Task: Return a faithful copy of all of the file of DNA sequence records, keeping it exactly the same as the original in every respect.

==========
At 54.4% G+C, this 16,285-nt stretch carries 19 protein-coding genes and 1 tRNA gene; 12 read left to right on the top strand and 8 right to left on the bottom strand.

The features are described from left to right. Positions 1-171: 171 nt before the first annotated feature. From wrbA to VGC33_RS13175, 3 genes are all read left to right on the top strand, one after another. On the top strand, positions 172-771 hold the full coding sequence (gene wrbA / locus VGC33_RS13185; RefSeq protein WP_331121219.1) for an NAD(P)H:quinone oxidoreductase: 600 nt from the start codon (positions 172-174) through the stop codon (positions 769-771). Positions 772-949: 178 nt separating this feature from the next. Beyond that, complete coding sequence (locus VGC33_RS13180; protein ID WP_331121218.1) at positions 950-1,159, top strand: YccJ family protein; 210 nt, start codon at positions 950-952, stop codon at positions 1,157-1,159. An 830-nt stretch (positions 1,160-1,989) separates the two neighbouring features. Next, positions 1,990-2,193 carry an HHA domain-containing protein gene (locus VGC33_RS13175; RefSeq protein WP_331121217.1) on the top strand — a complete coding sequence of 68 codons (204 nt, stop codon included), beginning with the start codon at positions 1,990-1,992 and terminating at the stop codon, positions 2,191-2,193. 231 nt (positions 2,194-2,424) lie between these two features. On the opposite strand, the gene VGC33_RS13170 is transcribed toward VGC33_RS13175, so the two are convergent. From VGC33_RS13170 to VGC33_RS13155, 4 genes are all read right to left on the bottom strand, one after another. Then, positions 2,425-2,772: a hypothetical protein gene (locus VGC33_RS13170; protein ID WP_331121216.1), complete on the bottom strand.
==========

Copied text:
At 54.4% G+C, this 16,285-nt stretch carries 19 protein-coding genes and 1 tRNA gene; 12 read left to right on the top strand and 8 right to left on the bottom strand.

The features are described from left to right. Positions 1-171: 171 nt before the first annotated feature. From wrbA to VGC33_RS13175, 3 genes are all read left to right on the top strand, one after another. On the top strand, positions 172-771 hold the full coding sequence (gene wrbA / locus VGC33_RS13185; RefSeq protein WP_331121219.1) for an NAD(P)H:quinone oxidoreductase: 600 nt from the start codon (positions 172-174) through the stop codon (positions 769-771). Positions 772-949: 178 nt separating this feature from the next. Beyond that, complete coding sequence (locus VGC33_RS13180; protein ID WP_331121218.1) at positions 950-1,159, top strand: YccJ family protein; 210 nt, start codon at positions 950-952, stop codon at positions 1,157-1,159. An 830-nt stretch (positions 1,160-1,989) separates the two neighbouring features. Next, positions 1,990-2,193 carry an HHA domain-containing protein gene (locus VGC33_RS13175; RefSeq protein WP_331121217.1) on the top strand — a complete coding sequence of 68 codons (204 nt, stop codon included), beginning with the start codon at positions 1,990-1,992 and terminating at the stop codon, positions 2,191-2,193. 231 nt (positions 2,194-2,424) lie between these two features. On the opposite strand, the gene VGC33_RS13170 is transcribed toward VGC33_RS13175, so the two are convergent. From VGC33_RS13170 to VGC33_RS13155, 4 genes are all read right to left on the bottom strand, one after another. Then, positions 2,425-2,772: a hypothetical protein gene (locus VGC33_RS13170; protein ID WP_331121216.1), complete on the bottom strand.